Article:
This picture was taken before my whole world changed @ six years old when I lost my only child status. In this picture I am the only girl. In the extended family on both sides, I was the only grandchild for a brief time and I always maintained my status as the oldest.

I love this mid-century looking image of me at four years old with neighbor boys who lived down the road and across the road from our farm. I wish could remember what I was thinking when we were posing for my Mom who created the pop-cycles we were eating on a hot summer day.

My memoir, which is in the final stages of proofing, a memoir about my decade in Freudian psychoanalysis, a memoir that describes in embarrassing detail how I grew up feeling special and expected that to be the norm, tracks how I dismantled those expectations and expanded my inner landscape.

I have no memory of this event or photo but it may show me that being the only, being special, wasn’t as wonderful as I imagined it was once my life changed and I had to share it with others. Here, I look a bit lonely and scared.

Unconsciously, I must have felt that I had lost something when my parents brought more children into my home. Consciously I tried to be happy with the changes and be a good girl who helped her Mother, while ignoring my feelings of loss and missing my special status.

It is hard for me to admit that it was my own stubborn clinging to an idealized past that caused me stress and anxiety.

Gradually I am learning that everything in life changes and that finding the goodness in the present moment is the secret sauce for thriving. That for me, it is the letting go of the need to be special and going with the flow that makes for a rich, rewarding life.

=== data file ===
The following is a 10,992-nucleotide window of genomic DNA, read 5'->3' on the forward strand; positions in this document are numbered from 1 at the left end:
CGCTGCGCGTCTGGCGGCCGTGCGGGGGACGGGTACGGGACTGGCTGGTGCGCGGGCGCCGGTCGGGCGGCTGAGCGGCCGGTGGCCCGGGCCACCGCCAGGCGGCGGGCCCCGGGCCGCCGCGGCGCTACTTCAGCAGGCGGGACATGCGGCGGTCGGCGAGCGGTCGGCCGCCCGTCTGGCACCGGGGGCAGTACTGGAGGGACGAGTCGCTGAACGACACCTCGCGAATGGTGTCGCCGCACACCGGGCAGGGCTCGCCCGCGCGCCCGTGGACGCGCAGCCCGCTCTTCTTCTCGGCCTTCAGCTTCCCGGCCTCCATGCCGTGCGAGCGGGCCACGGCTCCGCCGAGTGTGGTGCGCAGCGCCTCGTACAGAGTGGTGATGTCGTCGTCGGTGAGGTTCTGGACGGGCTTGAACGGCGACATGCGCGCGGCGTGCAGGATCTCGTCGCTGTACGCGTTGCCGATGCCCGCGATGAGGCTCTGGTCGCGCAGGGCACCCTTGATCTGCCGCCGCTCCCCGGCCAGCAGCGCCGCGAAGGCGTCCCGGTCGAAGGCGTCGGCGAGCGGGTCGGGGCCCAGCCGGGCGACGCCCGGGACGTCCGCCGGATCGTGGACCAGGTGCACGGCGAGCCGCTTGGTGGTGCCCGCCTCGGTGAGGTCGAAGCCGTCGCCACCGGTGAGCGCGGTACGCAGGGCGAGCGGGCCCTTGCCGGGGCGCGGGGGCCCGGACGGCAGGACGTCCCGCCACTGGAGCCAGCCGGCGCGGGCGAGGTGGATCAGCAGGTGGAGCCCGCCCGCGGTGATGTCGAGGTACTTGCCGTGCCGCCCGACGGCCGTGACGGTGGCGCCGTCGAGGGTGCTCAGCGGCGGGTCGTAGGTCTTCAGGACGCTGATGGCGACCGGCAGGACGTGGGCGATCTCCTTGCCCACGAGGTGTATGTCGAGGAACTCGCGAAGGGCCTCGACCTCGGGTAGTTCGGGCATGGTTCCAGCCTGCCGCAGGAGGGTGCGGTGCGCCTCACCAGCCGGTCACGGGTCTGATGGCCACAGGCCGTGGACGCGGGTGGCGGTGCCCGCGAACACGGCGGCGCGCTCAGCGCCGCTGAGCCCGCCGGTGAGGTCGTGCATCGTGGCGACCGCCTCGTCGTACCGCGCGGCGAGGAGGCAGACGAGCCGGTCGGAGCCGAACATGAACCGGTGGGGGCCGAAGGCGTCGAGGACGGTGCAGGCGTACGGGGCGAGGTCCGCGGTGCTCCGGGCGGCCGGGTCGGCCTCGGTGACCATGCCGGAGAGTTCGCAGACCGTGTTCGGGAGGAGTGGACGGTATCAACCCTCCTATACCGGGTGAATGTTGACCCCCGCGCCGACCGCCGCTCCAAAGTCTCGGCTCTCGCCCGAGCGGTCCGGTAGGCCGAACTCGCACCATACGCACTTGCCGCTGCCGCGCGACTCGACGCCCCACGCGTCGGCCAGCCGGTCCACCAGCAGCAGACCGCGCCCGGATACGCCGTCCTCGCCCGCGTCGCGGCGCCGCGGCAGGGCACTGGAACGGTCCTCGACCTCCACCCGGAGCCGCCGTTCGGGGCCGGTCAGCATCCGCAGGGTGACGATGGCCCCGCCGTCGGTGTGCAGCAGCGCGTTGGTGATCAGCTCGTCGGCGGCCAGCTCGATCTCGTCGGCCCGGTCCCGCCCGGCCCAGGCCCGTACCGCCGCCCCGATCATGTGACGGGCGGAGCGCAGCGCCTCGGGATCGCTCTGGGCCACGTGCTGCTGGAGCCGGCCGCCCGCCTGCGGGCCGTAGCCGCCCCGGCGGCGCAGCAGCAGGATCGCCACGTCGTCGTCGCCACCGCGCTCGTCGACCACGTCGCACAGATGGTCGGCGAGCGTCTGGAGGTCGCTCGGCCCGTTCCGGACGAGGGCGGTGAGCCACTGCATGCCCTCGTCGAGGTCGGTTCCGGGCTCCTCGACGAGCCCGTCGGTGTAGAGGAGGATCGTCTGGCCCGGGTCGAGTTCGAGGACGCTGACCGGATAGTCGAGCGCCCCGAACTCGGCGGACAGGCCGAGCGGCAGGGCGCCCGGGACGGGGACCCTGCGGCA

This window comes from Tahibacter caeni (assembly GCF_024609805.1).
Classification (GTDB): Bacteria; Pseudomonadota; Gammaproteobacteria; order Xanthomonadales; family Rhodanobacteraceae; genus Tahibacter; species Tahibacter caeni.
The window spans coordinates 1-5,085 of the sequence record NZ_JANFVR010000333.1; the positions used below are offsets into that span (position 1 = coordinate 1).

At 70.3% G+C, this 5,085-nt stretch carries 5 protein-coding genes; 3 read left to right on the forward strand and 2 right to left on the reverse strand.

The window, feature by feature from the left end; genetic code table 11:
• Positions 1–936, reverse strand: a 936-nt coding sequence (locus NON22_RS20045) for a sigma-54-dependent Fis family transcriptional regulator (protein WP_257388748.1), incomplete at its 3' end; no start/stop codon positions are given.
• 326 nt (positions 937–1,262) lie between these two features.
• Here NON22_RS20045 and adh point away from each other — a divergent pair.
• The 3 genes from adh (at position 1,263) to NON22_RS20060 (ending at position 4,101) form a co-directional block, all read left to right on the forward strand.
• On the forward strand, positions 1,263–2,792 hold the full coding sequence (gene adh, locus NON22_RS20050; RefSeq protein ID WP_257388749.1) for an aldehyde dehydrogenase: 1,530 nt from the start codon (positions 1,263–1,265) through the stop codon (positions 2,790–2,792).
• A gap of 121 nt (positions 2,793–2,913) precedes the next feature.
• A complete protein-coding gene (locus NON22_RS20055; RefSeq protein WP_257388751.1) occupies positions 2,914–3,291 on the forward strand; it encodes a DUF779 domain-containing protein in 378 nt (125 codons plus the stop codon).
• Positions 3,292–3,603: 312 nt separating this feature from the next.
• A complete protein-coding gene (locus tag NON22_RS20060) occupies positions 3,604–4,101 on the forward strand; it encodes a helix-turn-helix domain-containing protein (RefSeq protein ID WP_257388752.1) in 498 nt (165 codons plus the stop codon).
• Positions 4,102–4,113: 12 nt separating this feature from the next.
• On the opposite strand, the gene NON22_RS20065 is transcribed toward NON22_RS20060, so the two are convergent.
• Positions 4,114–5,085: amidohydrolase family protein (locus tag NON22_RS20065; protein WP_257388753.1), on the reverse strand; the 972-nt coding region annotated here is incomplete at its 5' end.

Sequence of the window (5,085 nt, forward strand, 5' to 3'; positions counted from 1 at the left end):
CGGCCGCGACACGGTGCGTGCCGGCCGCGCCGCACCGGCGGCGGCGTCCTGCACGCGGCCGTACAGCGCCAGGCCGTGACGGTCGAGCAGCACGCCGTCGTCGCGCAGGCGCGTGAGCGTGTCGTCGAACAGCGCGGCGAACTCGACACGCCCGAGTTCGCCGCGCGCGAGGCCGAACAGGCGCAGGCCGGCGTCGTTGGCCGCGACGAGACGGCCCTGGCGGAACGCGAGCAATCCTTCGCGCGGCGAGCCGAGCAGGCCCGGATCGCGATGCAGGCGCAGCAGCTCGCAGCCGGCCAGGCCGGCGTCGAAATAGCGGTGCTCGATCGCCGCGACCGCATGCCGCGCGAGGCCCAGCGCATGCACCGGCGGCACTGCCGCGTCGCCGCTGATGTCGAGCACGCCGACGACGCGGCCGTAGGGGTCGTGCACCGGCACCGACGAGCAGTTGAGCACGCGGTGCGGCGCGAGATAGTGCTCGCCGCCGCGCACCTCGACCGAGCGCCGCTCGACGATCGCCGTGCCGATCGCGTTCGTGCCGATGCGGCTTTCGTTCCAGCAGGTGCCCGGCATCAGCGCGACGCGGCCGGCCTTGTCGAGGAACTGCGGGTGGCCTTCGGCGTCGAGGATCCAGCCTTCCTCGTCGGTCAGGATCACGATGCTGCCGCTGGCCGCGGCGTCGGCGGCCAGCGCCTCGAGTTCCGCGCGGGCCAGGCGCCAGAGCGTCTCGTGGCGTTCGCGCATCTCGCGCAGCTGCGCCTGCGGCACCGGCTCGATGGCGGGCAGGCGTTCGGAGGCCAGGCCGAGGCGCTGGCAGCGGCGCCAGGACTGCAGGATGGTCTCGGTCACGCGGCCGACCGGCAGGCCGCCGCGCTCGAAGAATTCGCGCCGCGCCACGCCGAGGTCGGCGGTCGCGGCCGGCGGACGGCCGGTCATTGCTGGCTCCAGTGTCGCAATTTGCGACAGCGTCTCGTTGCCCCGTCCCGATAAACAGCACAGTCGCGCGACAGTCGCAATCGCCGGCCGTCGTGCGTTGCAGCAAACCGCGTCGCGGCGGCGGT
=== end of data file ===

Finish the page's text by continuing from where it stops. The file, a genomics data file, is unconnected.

What “need” do you need to let go of?


6 Responses

  1. I find it remarkable that in a discussion after Mom‘s death, we siblings all individually felt like we were Mom’s favorite. And I also find it remarkable that I didn’t feel any jealousy towards my siblings, only love. I have since reconciled the feeling of being special with the fact that everyone is special. We all chose to come here with our unique talents to share with the world.

    Sent from Yahoo Mail for iPhone

    • Oh Nina – I remember that discussion too. Mom was an amazingly loving woman wasn’t she?

      Thanks for reading and your input! Helps!

  2. I always had the middle child syndrome; my older brother was obedient and serious and my younger brother was beautiful (he had the curly hair I should have had), good natured and just plain sweet. Then there was Me! I have never been able to smile and chuckle at that feeling. Still my parents loved me! The feeling was mine.

    • Shirley – this is such a self aware person’s description of their position in biological family. Your statement that the feeling was yours warms my heart –
      I think what I’ve learned in analysis is that the feelings are mine. It took me a long time and thousands of dollars to come to that conclusion for myself.
      I cheer you for your wisdom!
      Thanks so much for commenting and reading. So appreciated!

      • I appreciate your affirmation because I still waffle with the little voice that whispers mean things in your ears! I like your Blog.

        • Oh thank you Shirley! I certainly know about that mean whisperer in my ear! I keep hearing over and over, from meditation teachers the most,
          “Be Gentle with yourself. Be Gentle.” So I try. It’s hard sometimes but knowing that others are fighting the same battle to silence inner voices
          sometimes helps.

          I am so glad you enjoy my blog. Thank you for letting me know. I have a lot of fun creating it.

Leave a Reply

Your email address will not be published. Required fields are marked *